It never occurred to them to ask anybody. This is the point I’m making, you see? It never occurred to them to establish an isness on a situation or to ask anybody, because they couldn’t, for some reason or other, view the thought in the isness. See? So they’re way up around the bend; they can’t even view the thought in the isness. So don’t think that it just goes to a point where people can only view the thought in the isness; you can get further than that, where people can’t even view the thought in the isness, you see, and can’t even ask for what thought there is in the isness.
Now, there are certain opinions abroad in the world today with which we may or may not agree, but they happen to be part of the isness of this world. Now, whether they could be changed, that again is not part of the isness. They are. These thoughts are.
Now, the ironmonger who weaves this sign with the curlicues, and so forth, has had a thought when he wove that set of curlicues on this sign, you see? He had a thought when he did it. And you get back and you take a look at this and you’re actually looking at iron set in space, you’re see it—perceiving it by energy reflected, don’t you see, and there is a time that you’re looking at it in, you see, and you look at it for a certain period of time—and all of this isness goes together. But most people overlook the fact, the curlicues are—the curlicues are in actual fact an expression of thought which is part of the physical universe. So there’s a great deal of thought woven into the physical universe that is part of its isness. Doesn’t have to be written up, „go here,“ „go there,“ „this is a bear,“ but certainly either the bear making himself a bear, or somebody else making a bear, is expressing the thought of a bear. See, he’s using matter, energy, space and time to express the thought of. So that thought is expressed by the formation of matter, energy, space and time, and if we look this over, we’ll see that the thought is an integral part of nearly all physical universe put-together. To some degree—to some degree—thought is a part of the physical universe and is part of its isness.
So we say the physical universe, then, consists of matter, energy, space, time and thought. And the time track consists of matter, energy, space, time and thought. And just as your broadest classifications, you have now made the simplest statement that can be made concerning a time track or the physical universe. That is the simplest statement that can be made.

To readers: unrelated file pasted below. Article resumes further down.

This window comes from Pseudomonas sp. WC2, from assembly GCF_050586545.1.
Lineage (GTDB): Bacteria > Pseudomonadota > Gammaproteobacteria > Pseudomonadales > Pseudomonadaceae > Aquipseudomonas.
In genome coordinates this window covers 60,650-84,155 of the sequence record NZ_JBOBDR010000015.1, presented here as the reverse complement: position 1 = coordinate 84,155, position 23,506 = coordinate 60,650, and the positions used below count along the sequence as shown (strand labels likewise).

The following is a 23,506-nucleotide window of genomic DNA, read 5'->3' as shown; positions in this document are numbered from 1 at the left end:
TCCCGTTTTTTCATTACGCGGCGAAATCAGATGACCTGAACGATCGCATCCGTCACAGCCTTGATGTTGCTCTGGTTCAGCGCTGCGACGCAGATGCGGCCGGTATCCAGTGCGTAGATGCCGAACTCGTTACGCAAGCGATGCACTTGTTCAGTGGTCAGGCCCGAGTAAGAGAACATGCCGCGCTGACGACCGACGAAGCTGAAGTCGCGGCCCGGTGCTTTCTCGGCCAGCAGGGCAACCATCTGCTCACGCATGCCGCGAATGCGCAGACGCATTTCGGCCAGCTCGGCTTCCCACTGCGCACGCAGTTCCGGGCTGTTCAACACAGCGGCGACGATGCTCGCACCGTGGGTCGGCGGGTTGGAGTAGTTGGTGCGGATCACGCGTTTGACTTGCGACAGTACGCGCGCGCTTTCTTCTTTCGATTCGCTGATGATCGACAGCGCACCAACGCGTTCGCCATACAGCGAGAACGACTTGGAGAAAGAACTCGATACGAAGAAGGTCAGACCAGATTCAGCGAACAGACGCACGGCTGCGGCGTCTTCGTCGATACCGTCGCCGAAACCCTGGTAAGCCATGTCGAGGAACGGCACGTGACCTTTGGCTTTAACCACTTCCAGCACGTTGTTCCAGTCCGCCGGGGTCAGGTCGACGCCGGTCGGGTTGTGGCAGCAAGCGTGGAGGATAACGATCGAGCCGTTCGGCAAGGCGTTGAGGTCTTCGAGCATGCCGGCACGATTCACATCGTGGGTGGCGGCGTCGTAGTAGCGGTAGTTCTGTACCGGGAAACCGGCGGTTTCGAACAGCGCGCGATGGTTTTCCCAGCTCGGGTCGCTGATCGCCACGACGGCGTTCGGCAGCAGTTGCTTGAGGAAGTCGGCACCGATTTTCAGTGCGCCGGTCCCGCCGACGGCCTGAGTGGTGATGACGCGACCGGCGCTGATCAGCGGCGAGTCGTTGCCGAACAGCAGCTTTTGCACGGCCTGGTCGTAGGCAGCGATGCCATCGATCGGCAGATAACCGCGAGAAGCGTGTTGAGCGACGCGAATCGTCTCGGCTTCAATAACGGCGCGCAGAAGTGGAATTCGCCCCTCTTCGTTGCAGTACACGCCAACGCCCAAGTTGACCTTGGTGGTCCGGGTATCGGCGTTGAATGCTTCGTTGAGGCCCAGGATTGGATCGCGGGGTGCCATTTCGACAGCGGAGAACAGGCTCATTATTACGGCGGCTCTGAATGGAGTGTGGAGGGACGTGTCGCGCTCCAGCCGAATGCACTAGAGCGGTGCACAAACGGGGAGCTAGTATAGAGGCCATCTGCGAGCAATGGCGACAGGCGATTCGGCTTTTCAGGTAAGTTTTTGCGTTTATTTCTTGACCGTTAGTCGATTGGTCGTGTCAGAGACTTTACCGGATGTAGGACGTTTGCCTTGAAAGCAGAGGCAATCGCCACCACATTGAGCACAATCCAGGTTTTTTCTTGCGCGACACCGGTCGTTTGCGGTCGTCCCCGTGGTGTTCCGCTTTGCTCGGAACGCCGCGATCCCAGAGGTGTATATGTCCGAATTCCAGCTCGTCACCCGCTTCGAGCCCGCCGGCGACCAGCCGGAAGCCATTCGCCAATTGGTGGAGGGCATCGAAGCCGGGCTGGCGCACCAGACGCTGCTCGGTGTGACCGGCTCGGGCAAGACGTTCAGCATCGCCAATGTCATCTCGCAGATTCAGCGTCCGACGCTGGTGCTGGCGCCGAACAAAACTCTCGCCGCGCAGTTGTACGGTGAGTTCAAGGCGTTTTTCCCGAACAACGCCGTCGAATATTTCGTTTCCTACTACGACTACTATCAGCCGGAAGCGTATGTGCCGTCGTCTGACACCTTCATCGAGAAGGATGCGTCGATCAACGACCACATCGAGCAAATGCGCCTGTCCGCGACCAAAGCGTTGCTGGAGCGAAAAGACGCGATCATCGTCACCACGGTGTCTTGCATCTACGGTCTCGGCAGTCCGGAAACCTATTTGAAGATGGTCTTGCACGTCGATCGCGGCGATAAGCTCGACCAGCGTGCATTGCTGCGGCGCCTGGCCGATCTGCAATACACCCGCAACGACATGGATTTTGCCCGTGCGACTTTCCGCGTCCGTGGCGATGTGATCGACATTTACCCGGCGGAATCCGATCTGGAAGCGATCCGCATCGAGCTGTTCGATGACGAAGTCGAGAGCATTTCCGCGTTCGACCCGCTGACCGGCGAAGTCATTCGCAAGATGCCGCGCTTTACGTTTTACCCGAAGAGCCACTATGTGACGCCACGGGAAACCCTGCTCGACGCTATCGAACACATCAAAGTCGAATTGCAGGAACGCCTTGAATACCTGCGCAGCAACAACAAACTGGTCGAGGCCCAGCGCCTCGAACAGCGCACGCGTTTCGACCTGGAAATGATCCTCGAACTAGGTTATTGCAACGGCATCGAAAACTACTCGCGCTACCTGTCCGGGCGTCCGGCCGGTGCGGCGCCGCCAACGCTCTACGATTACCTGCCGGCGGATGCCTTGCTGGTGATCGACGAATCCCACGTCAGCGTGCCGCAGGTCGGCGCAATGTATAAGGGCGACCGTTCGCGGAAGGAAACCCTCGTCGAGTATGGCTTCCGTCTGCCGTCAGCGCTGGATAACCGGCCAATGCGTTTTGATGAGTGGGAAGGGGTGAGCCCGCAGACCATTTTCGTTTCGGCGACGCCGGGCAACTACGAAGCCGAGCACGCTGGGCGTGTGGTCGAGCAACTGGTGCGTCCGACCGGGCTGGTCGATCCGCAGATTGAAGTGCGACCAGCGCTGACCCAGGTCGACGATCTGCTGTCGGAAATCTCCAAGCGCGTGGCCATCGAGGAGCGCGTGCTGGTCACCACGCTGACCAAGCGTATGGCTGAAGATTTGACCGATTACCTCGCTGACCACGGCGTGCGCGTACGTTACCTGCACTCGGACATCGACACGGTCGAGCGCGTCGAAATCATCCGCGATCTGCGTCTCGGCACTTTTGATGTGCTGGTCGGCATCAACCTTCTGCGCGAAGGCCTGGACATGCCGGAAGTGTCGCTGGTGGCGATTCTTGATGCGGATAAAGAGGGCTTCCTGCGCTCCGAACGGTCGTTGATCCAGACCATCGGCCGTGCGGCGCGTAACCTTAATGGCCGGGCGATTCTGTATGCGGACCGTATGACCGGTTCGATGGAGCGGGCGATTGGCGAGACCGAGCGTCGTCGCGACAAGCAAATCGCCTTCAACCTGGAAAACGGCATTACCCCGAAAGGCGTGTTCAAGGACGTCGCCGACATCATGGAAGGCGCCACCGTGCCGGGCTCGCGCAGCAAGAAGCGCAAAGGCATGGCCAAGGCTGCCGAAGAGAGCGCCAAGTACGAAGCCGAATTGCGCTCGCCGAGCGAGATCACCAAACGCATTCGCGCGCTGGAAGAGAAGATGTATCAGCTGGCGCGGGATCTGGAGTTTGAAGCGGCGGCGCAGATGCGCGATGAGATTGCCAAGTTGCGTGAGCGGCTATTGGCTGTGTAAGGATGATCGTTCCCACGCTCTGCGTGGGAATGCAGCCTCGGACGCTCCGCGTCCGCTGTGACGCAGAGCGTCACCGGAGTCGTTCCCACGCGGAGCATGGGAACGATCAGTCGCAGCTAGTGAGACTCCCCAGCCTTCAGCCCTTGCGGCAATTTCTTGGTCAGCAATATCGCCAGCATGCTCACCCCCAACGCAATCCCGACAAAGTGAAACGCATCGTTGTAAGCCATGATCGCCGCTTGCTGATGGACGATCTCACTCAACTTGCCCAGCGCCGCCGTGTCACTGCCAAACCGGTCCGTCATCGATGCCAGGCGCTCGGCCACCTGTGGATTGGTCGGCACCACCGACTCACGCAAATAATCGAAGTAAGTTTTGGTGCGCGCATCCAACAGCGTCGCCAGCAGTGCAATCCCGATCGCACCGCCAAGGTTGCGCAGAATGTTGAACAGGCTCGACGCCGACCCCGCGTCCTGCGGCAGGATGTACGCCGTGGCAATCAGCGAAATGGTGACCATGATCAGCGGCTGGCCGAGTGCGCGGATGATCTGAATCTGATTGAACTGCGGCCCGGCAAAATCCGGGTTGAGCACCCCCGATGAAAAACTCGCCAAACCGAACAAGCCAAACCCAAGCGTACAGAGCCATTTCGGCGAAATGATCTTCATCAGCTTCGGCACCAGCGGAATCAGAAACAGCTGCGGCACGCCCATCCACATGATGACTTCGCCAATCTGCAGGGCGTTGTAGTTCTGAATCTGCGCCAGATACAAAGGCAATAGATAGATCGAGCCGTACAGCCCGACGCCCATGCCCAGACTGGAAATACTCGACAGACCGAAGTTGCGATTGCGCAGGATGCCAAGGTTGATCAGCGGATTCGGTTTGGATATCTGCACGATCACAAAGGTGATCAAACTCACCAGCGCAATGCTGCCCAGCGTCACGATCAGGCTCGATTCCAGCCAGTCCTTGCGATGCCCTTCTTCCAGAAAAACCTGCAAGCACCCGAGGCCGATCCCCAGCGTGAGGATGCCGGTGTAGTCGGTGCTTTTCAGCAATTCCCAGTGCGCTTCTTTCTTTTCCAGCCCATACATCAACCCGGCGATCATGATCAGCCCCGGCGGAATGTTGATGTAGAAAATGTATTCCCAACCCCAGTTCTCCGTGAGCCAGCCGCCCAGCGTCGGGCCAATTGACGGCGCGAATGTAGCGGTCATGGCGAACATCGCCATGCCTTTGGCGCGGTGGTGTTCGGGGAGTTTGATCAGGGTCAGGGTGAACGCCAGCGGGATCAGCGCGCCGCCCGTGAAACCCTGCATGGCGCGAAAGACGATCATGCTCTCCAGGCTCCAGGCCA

Now, we can complicate it; we can complicate it tremendously. We can get the suppositional isnesses, we can get the befores and afters, you see, we can get the purposes, you see, the additive utilities, and of all things, the aesthetics.
Now, we really go mad when we get into aesthetics, you see? But the devil whispered, „Is it art?“ you see? And that devil is always standing alongside the shoulder of every artist or anybody engaged in an artistic pursuit. You see, the little girl doing her sampler, see, and so on, saying, „I think that looks nice. That really looks nice. And I’m going to make it so-and-so, and it’s going to look nice.“ And she gets to look at it, „Yeah, but is it artistic?“ you know? „Is it art?“
You see the concert pianist beating his fingertips off at the concert, and you very often are utterly astonished afterwards to find out that he does not consider that this is art. He could do much better or he has done much better or he will do much better. But is he doing better right now? Well, you seldom find that he is ever doing better right now. He’s always on some suppositional kick.
Well, the degree that an individual is on a suppositional kick measures directly his confrontingness—his ability to confront. The amount of suppositional isness that is added to actual isness measures directly the individual’s ability to confront.
Now, that’s a very involved and complicated statement, because it’s almost too broad to embrace. This fellow goes down and he takes a look at this watercolor—down at the art gallery—he takes a look at this watercolor and he says, „He should have…“ Well, that „should have“ has measured the amount of not-confront he is doing at the—of the watercolor. See? It’s quite interesting.